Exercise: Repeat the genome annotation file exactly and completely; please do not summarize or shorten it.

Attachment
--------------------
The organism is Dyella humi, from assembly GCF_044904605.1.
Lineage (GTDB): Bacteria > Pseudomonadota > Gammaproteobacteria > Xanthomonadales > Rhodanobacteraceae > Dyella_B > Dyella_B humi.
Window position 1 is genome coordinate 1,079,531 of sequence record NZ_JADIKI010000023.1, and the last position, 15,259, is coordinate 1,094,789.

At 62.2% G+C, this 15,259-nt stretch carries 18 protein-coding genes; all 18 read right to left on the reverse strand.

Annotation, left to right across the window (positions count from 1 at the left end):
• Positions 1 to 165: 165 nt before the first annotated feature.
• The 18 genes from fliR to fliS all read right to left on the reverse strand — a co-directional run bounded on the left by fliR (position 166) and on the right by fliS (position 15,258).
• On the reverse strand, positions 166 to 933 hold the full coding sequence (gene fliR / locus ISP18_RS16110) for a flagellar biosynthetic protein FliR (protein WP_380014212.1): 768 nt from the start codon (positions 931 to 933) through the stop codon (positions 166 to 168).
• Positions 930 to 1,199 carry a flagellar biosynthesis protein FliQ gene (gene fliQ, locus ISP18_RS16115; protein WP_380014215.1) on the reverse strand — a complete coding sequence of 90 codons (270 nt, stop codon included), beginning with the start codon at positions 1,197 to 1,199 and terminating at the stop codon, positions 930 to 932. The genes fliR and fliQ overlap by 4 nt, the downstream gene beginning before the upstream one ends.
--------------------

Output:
The organism is Dyella humi, from assembly GCF_044904605.1.
Lineage (GTDB): Bacteria > Pseudomonadota > Gammaproteobacteria > Xanthomonadales > Rhodanobacteraceae > Dyella_B > Dyella_B humi.
Window position 1 is genome coordinate 1,079,531 of sequence record NZ_JADIKI010000023.1, and the last position, 15,259, is coordinate 1,094,789.

At 62.2% G+C, this 15,259-nt stretch carries 18 protein-coding genes; all 18 read right to left on the reverse strand.

Annotation, left to right across the window (positions count from 1 at the left end):
• Positions 1 to 165: 165 nt before the first annotated feature.
• The 18 genes from fliR to fliS all read right to left on the reverse strand — a co-directional run bounded on the left by fliR (position 166) and on the right by fliS (position 15,258).
• On the reverse strand, positions 166 to 933 hold the full coding sequence (gene fliR / locus ISP18_RS16110) for a flagellar biosynthetic protein FliR (protein WP_380014212.1): 768 nt from the start codon (positions 931 to 933) through the stop codon (positions 166 to 168).
• Positions 930 to 1,199 carry a flagellar biosynthesis protein FliQ gene (gene fliQ, locus ISP18_RS16115; protein WP_380014215.1) on the reverse strand — a complete coding sequence of 90 codons (270 nt, stop codon included), beginning with the start codon at positions 1,197 to 1,199 and terminating at the stop codon, positions 930 to 932. The genes fliR and fliQ overlap by 4 nt, the downstream gene beginning before the upstream one ends.